If you’ve followed us for a while, it should come as no surprise to you that we don’t support the use of punishment or aversive tools (shock, prong, choke collars or anything designed to create pain or discomfort in order to discourage behaviour). There is a growing body of research supporting the reasons to move away from these tools and methods but that is not actually the point of this post. If you do want links to some of the current research, jump onto the AVSAB website and click on the button below their current position statement: Based on current scientific evidence, AVSAB recommends that only reward-based training methods are used for all dog training, including the treatment of behavior problems. What I actually want to address is the dog training community’s response to that position statement - specifically those who are supposed to be positive-based and talk a bit about my personal journey as a dog owner & trainer. Following the release of that position statement, I saw number of memes flying around berating balanced trainers basically calling them stupid or uneducated and it really annoyed me. It’s taken me some time to process my feelings on the issue and find a way to articulate why it annoyed me, why I think it’s a problem, and what we can be doing better.
My family dog was a really laid back rottweiler named Carl, and we walked him on a prong collar for many years (this would have been mid 1990s). We never ran into problems using it, and he seemed perfectly happy to see the leash and the prong collar come out because it meant we were going for a walk. My dad had done a really great job socializing and training him the best he could with the knowledge he had (don’t ask me what trainer he followed; I have no idea but I do remember it was VHS tape tutorials that came with a long line) and he was a fantastic family dog. Some of the games we played with Carl are games I still recommend (one was basically Look At That but back then we didn’t know it as LAT) but looking back there are certainly some things we did that I would not recommend now (eg. kneeing the dog in the chest for jumping up, yelling at the dog for peeing in the house, setting mousetraps on the garbage to prevent him from stealing it, taking his food away and giving it back, etc) but that dog was incredibly resilient and happy-go-lucky and we didn’t see any fallout from using punishments. As an aside, Carl actually figured out how to set off the mousetraps without getting hurt and still proceeded to get into garbage until we finally learned to put it under the sink with a child-lock on the cupboard door.
Later in his life (probably 2001 or 2002), I started working for a vet that sold head halters (I don’t even remember if it was a Gentle Leader or Halti). I read up on it and it seemed like a much more humane alternative to the prong collar. I followed the instructions to get him used to it and switched him over to it and he quickly got used to walking with it instead. I do remember him pulling less on it but I think other than that there weren’t any major differences between using the two. He’d put his nose in the loop for a cookie and off we’d go the same way he’d come to me for a treat to get the prong collar put on.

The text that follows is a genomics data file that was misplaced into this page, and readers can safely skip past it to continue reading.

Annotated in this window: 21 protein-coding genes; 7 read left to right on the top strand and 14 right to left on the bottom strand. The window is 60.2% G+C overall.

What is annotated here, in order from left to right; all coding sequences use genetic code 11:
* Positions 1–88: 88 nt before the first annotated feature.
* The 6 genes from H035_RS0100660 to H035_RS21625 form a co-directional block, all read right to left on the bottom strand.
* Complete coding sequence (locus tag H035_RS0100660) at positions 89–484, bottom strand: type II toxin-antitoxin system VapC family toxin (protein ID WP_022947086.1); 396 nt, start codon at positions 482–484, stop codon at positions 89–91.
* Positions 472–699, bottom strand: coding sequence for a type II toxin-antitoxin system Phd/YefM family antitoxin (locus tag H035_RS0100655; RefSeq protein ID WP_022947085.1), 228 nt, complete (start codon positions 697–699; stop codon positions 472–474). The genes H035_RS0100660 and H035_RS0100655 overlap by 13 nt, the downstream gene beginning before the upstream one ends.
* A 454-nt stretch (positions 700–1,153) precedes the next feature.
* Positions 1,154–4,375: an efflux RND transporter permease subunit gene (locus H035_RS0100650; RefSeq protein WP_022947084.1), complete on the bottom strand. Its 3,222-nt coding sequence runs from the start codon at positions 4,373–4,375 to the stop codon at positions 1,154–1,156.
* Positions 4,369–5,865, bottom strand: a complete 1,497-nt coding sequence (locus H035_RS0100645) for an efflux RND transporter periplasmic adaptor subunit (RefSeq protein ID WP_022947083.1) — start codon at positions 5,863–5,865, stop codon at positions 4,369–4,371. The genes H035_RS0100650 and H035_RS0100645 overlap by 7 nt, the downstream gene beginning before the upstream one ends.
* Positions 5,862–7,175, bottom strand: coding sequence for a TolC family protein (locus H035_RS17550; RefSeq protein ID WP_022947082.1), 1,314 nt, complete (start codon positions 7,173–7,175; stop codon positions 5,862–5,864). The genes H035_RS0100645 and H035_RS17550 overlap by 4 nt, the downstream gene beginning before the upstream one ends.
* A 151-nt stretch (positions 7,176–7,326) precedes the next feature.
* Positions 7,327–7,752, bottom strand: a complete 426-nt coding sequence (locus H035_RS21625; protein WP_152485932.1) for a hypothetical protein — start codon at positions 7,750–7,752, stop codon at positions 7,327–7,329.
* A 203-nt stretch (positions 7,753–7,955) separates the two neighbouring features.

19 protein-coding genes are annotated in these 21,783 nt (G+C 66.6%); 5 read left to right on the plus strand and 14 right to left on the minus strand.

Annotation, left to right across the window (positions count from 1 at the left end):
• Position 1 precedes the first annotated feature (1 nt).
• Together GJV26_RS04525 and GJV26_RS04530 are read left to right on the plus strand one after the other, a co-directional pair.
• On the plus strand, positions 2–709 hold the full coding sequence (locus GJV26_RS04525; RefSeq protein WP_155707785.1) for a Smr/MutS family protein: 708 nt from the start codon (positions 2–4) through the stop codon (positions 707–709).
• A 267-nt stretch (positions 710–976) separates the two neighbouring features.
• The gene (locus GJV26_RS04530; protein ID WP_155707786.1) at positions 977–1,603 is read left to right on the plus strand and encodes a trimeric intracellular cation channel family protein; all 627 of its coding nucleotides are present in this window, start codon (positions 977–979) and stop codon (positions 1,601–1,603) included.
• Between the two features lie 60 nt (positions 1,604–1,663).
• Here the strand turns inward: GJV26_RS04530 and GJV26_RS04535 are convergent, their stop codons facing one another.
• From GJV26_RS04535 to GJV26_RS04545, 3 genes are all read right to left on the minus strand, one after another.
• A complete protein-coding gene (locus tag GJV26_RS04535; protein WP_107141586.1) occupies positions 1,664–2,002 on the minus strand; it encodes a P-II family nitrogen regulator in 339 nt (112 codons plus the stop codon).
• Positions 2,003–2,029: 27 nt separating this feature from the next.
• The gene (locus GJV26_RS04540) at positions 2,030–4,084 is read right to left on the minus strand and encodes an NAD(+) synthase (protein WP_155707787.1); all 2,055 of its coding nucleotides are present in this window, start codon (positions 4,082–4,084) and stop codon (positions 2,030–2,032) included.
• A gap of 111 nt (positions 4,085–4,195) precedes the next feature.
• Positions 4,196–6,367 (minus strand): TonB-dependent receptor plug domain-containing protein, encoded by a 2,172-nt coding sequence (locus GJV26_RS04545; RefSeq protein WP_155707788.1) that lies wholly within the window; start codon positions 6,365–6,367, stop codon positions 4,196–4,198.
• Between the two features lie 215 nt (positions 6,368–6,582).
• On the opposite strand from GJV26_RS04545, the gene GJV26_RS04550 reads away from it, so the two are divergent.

Fast forward to my next dog in 2008, who was a much more sensitive and nervous dog - a rescue Doberman named Dexter. He was okay with wearing the head halter for walks but he would still pull and he started to rub some fur off of his nose. A friend’s dog was on a sensible harness, so I asked about it and got one for Dexter. That was a game changer for us and our walks started going better. Dexter had a separate issue though, and that is fear-aggression with strangers coming to the door. This was something I had zero experience with and yelling at him wasn’t working so I reached out to Puppy Power (then owned by Norma Jeanne Laurette) for help. Greg Ceci was teaching their private lessons and he came to to my home to teach me how to change Dexter’s behaviour.
Greg did a phenomenal job of explaining how dogs think and learn and demonstrating effective training techniques to do proper desensitization and counter conditioning to triggers for Dexter. Not once did he make me feel guilty for mistakes I’d made, belittle me, or tell me that I was uneducated (I should add that at his point in my life, I already held a B.Sc. in Animal Biology with a minor in Psychology - I had lots of education but not yet learned how to properly apply it to dog training). He effectively replaced the old strategies I’d been using with more effective strategies and we moved forward using those strategies. A few days before this, I also went to a workshop with Melissa Millett of In Dogs We Trust who introduced me to Control Unleashed games, which was all in line with what Greg was saying. We didn’t need to spend time hashing out mistakes I’d made, we just had to learn how to do things another way.
This, my friends, is how positive reinforcement works. We don’t need to punish our learners for mistakes made and this applies to our human learners as much as it does our dogs. The more time you spend telling someone they are wrong (especially if you’re degrading them), the more defensive they get and the less receptive they are to learning new strategies. There is just no sense in doing it, and it needs to stop.